DevOps

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DevOps (a clipped compound of "software DEVelopment" and "information technology OPerationS") is a term used to refer to a set of practices that emphasize the collaboration and communication of both software developers and information technology (IT) professionals while automating the process of software delivery and infrastructure changes. It aims at establishing a culture and environment, where building, testing, and releasing software can happen rapidly, frequently, and more reliably.

DevOps is a software development methodology that flattens and streamlines the communication, collaboration, and integration activities between the software developers and information technology (IT) professionals during the different phases of Software Development Life Cycle.

The adoption of DevOps is being driven by the following factors:

  • Difficulties in use of Agile and other software development processes and methodologies;
  • Demand for an increased rate of production releases from application and business stakeholders;
  • Wide availability of virtualized and Cloud infrastructure from internal ("Private Cloud") and external providers (e.g., AWS, GCP, etc.); and
  • Increased usage of data centre automation and configuration management tools.

Why DevOps?

  • To increase deployment frequency.
  • Significantly shorter time-to-market.
  • For faster recovery when problems occur.
  • For more robust and better integrated security.
  • Better product quality, more reliable releases.
  • A "shift left" in quality — quality of code, testing, architecture, deployability, and culture.
  • For fast feedback loops and effective communication between teams and departments.

Shared Responsibility Model

IaaS (Infrastructure) PaaS (Container) SaaS (Abstract)
Data Data Data
Application Application Application
Operating System Operating System Operating System
Virtualization Virtualization Virtualization
Infrastructure Infrastructure Infrastructure
Physical Physical Physical


Serverless

Serverless is a set of architectural principles.[1]

The principles of serverless[1]
  • Use a compute service to execute code on demand.
  • Write single-purpose stateless functions.
  • Design push-based, event-driven pipelines.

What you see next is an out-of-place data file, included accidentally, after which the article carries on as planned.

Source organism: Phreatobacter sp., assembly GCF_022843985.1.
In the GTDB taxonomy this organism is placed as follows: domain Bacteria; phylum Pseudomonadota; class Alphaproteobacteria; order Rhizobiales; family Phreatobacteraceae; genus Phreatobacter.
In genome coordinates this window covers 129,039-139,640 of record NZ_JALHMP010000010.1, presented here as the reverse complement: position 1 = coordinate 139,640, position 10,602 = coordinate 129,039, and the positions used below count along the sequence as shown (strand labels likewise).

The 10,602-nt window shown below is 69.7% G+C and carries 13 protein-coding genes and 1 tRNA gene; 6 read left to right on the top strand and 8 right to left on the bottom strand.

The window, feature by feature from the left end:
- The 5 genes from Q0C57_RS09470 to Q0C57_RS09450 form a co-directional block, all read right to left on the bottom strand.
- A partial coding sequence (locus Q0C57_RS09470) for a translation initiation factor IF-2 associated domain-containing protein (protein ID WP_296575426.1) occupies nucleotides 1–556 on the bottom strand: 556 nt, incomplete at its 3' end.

• Create thicker, more powerful frontends.
  • Embrace third-party services.
Serverless pros and cons[1]
  • Pros
    • It is serverless (i.e., no servers to mange)
    • Flexible
    • Scaleable
    • Low cost
    • Less code
  • Cons
    • Public Cloud
    • Reliance on Service Level Agreements (SLAs)
    • Non-customizable
    • Vendor lock-in
    • Decentralized challenges
Serverless providers (in the Public Cloud)
  • AWS Lambda
  • Google Cloud Functions
  • Azure Functions
  • IBM OpenWhisk
Cost

CI/CD

Continuous Integration (CI)
  • CI is the practice of merging development work with the main branch constantly.
  • Developers commit code to a shared repository (e.g., git) on a regular basis.
  • The version control system (e.g., GitHub) is monitored and when a commit is detected, a build (e.g., via Jenkins) will be triggered automatically.
  • If the build is not "green", developers will be notified immediately.
  • Benefits:
    • Detect problems or bugs as early as possible in the development lifecycle.
    • Since the entire code base is integrated, built, and tested constantly, the potential bugs and errors are caught earlier in the life-cycle, which results in better quality software.
Continuous Delivery
  • Continual delivery of code to an environment, once the code is ready to ship. This could be staging or production. The idea is that the product is delivered to a user base, which can be QAs or customers for review and inspection.
Continuous Deployment
  • The deployment or release of code to production as soon as it is ready.
  • Requires both continuous integration and continuous delivery to be operating first.
CI tools include
Jenkins
  • A continuous integration and build server.
  • It is used to manually, periodically, or automatically build software development projects.
  • It is an open source CI tool written in Java (requires a minimum of Java 7; Java 8 or newer is recommended).

*aaS

IaaS 
Infrastructure as a Service
PaaS 
Platform as a Service
SaaS 
Software as a Service
FaaS 
Functions as a Service (e.g., AWS Lambda)
Cloud hosted, event driven, stateless, massively scaleable
BaaS 
Backed as a Service
Cloud hosted, managed, undifferentiated, scaleable

Glossary

SOA
Server Oriented Architecture (legacy way of doing things; microservices are the next step in the evolution of moving away from monolithic applications)

References

  1. 1.0 1.1 1.2 Sbarski, Peter (May 2017). "Serverless Architectures on AWS". Manning. ISBN 978-1-617-29382-5.

External links